We see the light at the end of the tunnel in an unfortunate series of short-term problems the company faced all at the same time. LoyatyOne is beginning to inflect. Epsilon is still in transition, but starting to show signs of growth in the second half of 2018. It is replacing low margin agency business with higher margin business lines through Conversant and auto. Card Services has overcome all 3 of its headwinds as well in the back half of this year. The company will once again begin actively repurchasing stock in next year since it will finish delevering by the end of 2018. We believe that as this execution occurs, EPS will continue to grow at a double digit rate and ADS’ multiple will re-rate moving forward.
As investors start to recognize that the disruption in ADS’ three segments are due to temporary reasons as opposed to structural headwinds, we believe ADS’ P/E multiple will re-rate. As this transition proves itself out over the next several years, we believe ADS will continue repurchasing shares at an attractive price, boosting EPS over the long-term. When ADS’ two capital light businesses (LoyaltyOne and Epsilon) show signs of progress, this will contribute to the premium valuation ADS deserves relative to other financial services companies. We believe ADS can grow its receivables portfolio at mid-double digits, but even if it comes lower than that (low double digits due to higher retail bankruptcies than expected), there is still a large margin of safety at today’s price. A company that grows it's loan book at even 10% a year should not trade at 10x earnings.
We believe that ADS can grow EPS at double digits with share buybacks over the next three years. As the short-term headwinds from this perfect storm disappear, ADS should trade a 14x P/E. This will generate over a 20% IRR for investors.
EBITDA from segments start growing again
Break-up of company
|Subject||Possible bear cases?|
|Entry||10/18/2018 08:12 PM|
I think the crux of this debate is "does ADS card services have a data advantage and thus should earn returns greater than that of COF and SYF"? Talking to former employees thus far, I'm leaning towards no. If that's the case, then the sources of higher return has to come down to risk pool. Lower quality customers = higher yield. This is interesting because former employees have said there are a lot of <650 subprime customers in the receivables pool (directly in contrast with the CEO's claim that they don't lend to subprime. There should be no gray area when it comes to this...).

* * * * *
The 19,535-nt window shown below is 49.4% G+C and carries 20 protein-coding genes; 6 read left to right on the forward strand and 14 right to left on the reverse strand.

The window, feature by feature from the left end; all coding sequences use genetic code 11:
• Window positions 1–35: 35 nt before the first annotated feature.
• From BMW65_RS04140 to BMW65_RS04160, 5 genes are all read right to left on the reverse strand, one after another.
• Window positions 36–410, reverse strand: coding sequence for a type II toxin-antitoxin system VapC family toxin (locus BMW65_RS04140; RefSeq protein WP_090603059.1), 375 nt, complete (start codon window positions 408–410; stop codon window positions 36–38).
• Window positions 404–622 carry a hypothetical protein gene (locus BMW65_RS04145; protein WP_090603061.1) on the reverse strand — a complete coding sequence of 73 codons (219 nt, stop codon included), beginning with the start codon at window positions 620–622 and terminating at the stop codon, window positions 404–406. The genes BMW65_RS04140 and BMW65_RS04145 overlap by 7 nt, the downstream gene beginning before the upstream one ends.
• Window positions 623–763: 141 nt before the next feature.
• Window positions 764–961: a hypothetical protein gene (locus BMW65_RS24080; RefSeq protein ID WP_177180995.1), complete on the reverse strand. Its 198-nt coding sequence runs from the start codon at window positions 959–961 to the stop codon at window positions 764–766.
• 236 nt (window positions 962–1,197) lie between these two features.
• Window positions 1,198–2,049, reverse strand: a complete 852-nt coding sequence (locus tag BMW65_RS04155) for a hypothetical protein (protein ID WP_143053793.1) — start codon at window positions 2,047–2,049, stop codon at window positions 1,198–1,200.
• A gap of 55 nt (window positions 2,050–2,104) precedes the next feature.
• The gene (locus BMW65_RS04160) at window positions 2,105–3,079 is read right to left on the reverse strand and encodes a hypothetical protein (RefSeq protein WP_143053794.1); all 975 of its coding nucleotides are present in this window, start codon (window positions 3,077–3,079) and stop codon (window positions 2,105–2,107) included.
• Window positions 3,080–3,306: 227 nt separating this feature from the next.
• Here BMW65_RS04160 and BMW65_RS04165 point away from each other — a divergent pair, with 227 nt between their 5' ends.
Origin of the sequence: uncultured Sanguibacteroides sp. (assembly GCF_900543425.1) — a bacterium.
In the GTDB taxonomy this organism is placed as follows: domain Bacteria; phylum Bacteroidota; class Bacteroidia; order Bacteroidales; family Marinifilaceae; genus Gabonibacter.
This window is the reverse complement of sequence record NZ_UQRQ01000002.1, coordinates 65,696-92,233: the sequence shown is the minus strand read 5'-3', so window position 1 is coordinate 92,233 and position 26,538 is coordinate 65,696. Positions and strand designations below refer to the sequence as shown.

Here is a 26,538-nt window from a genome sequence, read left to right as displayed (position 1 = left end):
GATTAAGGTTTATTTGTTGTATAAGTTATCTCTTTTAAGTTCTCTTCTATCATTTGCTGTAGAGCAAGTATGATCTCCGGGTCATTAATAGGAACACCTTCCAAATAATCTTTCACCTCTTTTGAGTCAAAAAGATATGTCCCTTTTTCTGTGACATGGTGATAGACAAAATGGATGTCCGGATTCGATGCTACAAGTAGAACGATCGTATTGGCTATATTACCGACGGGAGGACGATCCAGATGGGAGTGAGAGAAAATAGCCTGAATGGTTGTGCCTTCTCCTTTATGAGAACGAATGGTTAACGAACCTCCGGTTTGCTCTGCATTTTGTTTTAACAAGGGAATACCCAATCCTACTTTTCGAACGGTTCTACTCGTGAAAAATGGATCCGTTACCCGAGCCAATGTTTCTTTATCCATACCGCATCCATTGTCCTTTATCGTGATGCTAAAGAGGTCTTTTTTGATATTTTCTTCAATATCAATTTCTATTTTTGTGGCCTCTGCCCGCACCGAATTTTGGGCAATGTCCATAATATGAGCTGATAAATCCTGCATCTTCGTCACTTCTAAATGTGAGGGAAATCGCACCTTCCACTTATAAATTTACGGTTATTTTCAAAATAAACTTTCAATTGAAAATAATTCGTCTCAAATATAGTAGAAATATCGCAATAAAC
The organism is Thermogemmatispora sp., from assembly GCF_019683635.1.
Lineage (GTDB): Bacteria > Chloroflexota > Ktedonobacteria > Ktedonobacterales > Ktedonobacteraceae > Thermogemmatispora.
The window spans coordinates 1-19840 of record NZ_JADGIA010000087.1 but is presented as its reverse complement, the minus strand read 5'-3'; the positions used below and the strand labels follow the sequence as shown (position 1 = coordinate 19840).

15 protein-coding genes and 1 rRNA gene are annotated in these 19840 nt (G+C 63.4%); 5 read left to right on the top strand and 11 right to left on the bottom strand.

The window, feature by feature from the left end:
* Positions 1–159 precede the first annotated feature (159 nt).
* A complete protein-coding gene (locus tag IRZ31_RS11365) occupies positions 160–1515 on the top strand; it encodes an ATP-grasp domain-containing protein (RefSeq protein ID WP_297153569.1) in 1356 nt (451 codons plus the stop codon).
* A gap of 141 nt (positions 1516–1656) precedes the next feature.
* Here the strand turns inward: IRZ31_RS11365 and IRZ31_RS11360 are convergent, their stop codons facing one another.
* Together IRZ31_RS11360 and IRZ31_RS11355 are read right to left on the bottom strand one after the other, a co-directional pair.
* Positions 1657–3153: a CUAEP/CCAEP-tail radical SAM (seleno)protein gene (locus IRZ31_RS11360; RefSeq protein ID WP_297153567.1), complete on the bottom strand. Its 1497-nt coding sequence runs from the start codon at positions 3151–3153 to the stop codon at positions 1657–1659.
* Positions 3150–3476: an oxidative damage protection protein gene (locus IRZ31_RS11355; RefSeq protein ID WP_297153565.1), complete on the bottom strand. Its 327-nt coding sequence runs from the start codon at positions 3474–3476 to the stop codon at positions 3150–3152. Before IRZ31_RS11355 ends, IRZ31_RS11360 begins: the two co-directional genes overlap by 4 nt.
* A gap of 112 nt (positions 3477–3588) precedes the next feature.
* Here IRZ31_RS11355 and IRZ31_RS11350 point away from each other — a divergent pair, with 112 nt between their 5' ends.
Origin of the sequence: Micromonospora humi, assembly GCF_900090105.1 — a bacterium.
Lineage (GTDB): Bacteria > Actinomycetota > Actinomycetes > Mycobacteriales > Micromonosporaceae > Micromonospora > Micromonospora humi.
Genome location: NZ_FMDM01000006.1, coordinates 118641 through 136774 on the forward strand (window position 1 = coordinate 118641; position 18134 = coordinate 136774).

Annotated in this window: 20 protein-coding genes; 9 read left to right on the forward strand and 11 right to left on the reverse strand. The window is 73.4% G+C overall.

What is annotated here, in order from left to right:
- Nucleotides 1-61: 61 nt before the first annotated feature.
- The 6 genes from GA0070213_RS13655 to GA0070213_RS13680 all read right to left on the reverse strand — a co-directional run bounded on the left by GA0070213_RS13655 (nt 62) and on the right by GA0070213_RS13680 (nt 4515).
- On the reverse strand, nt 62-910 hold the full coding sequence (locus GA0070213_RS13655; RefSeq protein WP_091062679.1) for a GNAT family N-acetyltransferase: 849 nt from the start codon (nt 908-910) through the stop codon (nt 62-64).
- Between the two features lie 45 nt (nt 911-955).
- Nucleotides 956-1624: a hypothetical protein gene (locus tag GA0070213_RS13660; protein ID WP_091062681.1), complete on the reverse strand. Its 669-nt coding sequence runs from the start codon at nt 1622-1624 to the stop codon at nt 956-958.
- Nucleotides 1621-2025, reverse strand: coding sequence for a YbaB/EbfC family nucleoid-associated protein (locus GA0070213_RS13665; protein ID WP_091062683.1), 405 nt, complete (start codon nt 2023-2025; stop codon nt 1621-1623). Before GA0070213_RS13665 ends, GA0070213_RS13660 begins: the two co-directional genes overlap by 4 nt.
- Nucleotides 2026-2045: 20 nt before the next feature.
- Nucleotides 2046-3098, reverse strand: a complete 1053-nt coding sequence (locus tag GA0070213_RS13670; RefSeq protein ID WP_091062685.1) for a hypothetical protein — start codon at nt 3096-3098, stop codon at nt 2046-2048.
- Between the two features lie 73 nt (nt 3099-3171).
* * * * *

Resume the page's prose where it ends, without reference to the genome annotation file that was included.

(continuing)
In terms of growth in new accounts: Conceptually, e-commerce economics should actually be worse for a private label CC issuer relative to B&M e-commerce. Your typical shopper is more affluent (thus isuers get lower yield) and e-commerce shopping is much more fragmented and competitive (and thus you're using your card less). As ADS shifts more to faster growing e-commerce, faster growth should see pressure on yields (but improvement on losses).
What are people's thoughts on the bull case? Say they sell Epsilon and/or loyalty at 8-10x EBITDA. You're left with a pure play credit card issuer that optically grows low to mid teens receivables but might have longer term credit issues (competitive bidding forces ADS to reach more into lower quality customers. Provision/NCO ratio has remained flat since 2014 despite pool of customers potentially getting worse in terms of credit quality) and lower yields (lower yielding e-commerce customers). Maybe you get 10% earnings growth. Is the growth of the pure-play enough to re-rate this?
What are people's thoughts on the holdco leverage given some of the cash has to be held at the bank subsidiary level and cash flow excl. card services minus share repurchases has been negative (see CS House of Cards note)? How much cash can actually be dividend out? Tier 1 ratio at 15% currently, similar to SYF (and SYF has a much better sticky deposit funding source vs. ADS)
I'd love to hear feedback from the community.
|Subject||ValueAct - Strategic Alternatives|
|Entry||10/19/2018 11:12 AM|
Rearden - what's your estimate for the value of the business on a sum of the parts basis? Similarly, what do you think is the likelihood that ADS breaks itself up into 2 or 3 pieces and sells them off? What multiples could the pieces get in a sale?
|Entry||12/17/2018 12:35 PM|
Anyone any sense why this name is consistently/surprisingly weak every day? Technical reasons? Something seems off...
Sorry in advance for the VIC-heretic Q
|Subject||What am I missing|
|Entry||05/10/2019 10:26 AM|
Now the question, is all the above priced into the stock yet? I think it is and would enjoy hearing pushback.
At current prices investors are saying ADS’s Card Services business model no longer works and growth will revert to below industry averages along with profitability. Applying an 8x multiple to the implied 2021 eps of 22.64 and discounted back one year at 10% I arrive at $165 per share. If ADS maintains historic card service profitability and assets growth continues the stock should rerate to at least the peer average 10x multiple yielding a >25% annualized return.
|Subject||Re: What am I missing|
|Entry||06/07/2019 04:52 PM|
Card President for the past 8 years, Melisa Miller, is now ADS President and CEO. Card CFO for the past 7 years, Tim King, is now ADS CFO.
|Subject||Re: Re: What am I missing|
|Entry||06/09/2019 08:19 AM|
TallGuy - we are sitting with a reduced position and an obvious mistake trusting the CEO. Looking back at his statements over the last several years you see a pattern of optimism and then bad surprises that makes his retirement not a surprise. Hard to predict what happens here. Stock seems very cheap, but it’s harder to get comfortable with profitability of the new card business they have signed when we haven’t seen it yet and the guy who told us it would be great was wrong about most of what he predicted